Airmen from the 31st Fighter Wing and Royal Moroccan Air Force conduct F-16 aviation training during exercise African Lion 2019, March 25-April 3, 2019, at Ben Guerir Air Base, Morocco.
African Lion 2019 is a Chairman of the Joint Chiefs of Staff-sponsored, U.S. Africa Command-scheduled, U.S. Marine Corps Forces Europe and Africa-led, joint and combined exercise conducted in the Kingdom of Morocco with a spoke in Tunisia, and armed forces participants in from Canada, France, Senegal, Spain, and the United Kingdom.
The exercise involves various types of training, including a combined joint-task-force command-post exercise, aviation training exercise, field training exercise, maritime training exercise, and humanitarian civic assistance, with focus on transnational threats, regional cooperation, and cyber security and defense.
“We’re focused mostly on the aviation training exercise, which is a small portion of the overall exercise,” said U.S. Air Force Lt. Col. Beau Diers, the 555th Expeditionary Fighter Squadron commander. “Large force employment exercises (like this) are great for pilot development.
“Participating in these types of exercises provides a training opportunity for our pilots to get them outside of their comfort zone,” Diers added. “A new location, a new airspace, and talking to new people on the radio are all just invaluable experiences.”
The annually-scheduled, combined multilateral exercise is designed to improve interoperability and mutual understanding of each nations’ tactics, techniques, procedures while demonstrating the strong bond between the nations’ militaries.
“The training has been great,” said Diers. “The air space and range they have provided are for full-scale weapons deliveries, which provide us with an opportunity that we do not get to train on a regular basis, so we’re super happy with the support they’ve given us.”
Throughout the exercise, the U.S. and Moroccan F-16s conducted basic surface attacks and large-force employments, including inert GBU-24 Paveway III and GBU-12 Paveway II laser-guided bombs used for the first time in Morocco.
“The flying has been awesome,” said U.S. Air Force Capt. Megan Hainline, the 555th EFS F-16C Fighting Falcon flight lead. “They have gotten some ranges setup so that we can shoot the gun and drop bombs we do not normally get to drop.
“Working with the Moroccans has been pretty awesome,” added Hainline. “It’s always surprising when you go to another country, and although English is their third language, you still speak the same language when you get into tactics and briefing missions.”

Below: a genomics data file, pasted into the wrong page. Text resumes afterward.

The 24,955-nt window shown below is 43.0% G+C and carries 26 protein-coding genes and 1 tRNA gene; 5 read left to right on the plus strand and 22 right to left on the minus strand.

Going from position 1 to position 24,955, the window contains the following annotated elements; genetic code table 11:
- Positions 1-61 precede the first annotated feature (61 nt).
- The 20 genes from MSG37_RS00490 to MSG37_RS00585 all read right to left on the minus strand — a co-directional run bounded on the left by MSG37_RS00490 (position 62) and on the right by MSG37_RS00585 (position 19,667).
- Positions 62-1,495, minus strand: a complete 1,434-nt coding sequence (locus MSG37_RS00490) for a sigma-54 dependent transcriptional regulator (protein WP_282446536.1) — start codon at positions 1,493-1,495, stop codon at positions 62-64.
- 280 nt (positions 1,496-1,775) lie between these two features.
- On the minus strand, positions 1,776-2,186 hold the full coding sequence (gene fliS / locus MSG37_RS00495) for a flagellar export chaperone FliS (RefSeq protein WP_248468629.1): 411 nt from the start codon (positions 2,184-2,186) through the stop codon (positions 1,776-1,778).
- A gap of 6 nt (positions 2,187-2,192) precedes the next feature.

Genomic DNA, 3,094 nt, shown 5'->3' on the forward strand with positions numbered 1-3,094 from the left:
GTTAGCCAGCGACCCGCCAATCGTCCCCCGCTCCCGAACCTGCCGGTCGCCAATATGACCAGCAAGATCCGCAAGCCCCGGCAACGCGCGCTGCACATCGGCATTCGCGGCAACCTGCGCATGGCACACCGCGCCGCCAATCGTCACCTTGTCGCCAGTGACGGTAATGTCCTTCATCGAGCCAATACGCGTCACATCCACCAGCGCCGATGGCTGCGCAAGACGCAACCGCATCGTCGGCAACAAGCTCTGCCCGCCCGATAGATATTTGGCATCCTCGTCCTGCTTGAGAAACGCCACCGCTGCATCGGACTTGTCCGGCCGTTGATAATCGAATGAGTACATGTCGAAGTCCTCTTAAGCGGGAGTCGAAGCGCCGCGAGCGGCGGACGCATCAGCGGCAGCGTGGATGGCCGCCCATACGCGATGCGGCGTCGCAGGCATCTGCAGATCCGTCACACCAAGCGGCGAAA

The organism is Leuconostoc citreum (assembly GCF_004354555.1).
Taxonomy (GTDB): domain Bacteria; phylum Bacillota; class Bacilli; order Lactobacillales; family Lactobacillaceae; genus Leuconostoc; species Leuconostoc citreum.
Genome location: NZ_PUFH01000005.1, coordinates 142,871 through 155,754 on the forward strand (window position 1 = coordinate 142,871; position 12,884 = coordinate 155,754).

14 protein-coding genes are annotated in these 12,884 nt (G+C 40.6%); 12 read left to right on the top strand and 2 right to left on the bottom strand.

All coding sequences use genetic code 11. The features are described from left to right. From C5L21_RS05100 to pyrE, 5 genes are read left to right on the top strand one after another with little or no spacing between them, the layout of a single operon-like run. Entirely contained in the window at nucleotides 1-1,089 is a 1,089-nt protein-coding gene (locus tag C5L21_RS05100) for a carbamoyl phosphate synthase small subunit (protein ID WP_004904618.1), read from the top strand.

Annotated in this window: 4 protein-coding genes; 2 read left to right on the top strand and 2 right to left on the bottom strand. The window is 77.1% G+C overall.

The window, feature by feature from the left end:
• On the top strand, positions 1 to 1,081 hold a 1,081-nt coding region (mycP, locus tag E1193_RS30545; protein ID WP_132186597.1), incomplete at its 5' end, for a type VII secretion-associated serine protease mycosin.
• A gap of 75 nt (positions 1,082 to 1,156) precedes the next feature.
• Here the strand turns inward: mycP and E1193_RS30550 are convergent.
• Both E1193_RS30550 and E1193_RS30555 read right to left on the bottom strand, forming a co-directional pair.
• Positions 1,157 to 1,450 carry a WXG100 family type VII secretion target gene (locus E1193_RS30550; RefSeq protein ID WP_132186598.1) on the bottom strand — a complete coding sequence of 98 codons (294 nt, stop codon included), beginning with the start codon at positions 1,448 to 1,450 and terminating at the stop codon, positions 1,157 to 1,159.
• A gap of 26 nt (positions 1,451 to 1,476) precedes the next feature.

With a new setting, the pilots navigated a new airspace and operating systems, but Hainline believes the changes enhanced the teams flying capabilities while fostering an invaluable relationship with the Moroccans.
“For any partner that we work with through the military, it is awesome to get real-world experience working directly with them,” said Hainline. “The personal relationships that we are building with their pilots and maintainers are really important moving forward, because now I know them and they’re familiar faces.“
Not only did the exercise provide a new training environment for the F-16 pilots, but it also provided a unique learning experience for the 555th Aircraft Maintenance Unit.
“This is a good experience for them to get used to what it’s going to be like when we deploy downrange,” said U.S. Air Force Master Sgt. Aaron Childs, the 555th AMU productions superintendent. “It’s a good teamwork and team-building opportunity for them to see what it’s like to be one team-one fight. (Ultimately) it’s definitely a leadership opportunity for all levels of people to learn how to lead because we’re dealing with some adversity that we do not deal with everyday.”
In order to keep the F-16s flying, the maintenance Airmen conducted 24-hour operations while balancing the extreme temperatures in the day and frigid temperatures at night.
“So far they have done very well and we haven't had any major issues,” said Childs. “We’re having to keep everything short and sweet; turn over has to be precise and quick. When we’re getting the pilots the jets they ask for every day, everything has been safe and reliable.”
Despite the successes of his maintenance crew, Childs reminds his Airmen to always be ready for the unexpected because a resilient mindset is what it will take to keep the F-16s in the air throughout the exercise.
“As a project officer, I planned for this exercise for months and I tried to plan every detail and scenario,” added Childs. “It’s been day-by-day that we’re learning new ways to do things and dealing with new difficulties; so it is best is to just expect the unexpected, keep your head (in the game), and do well.”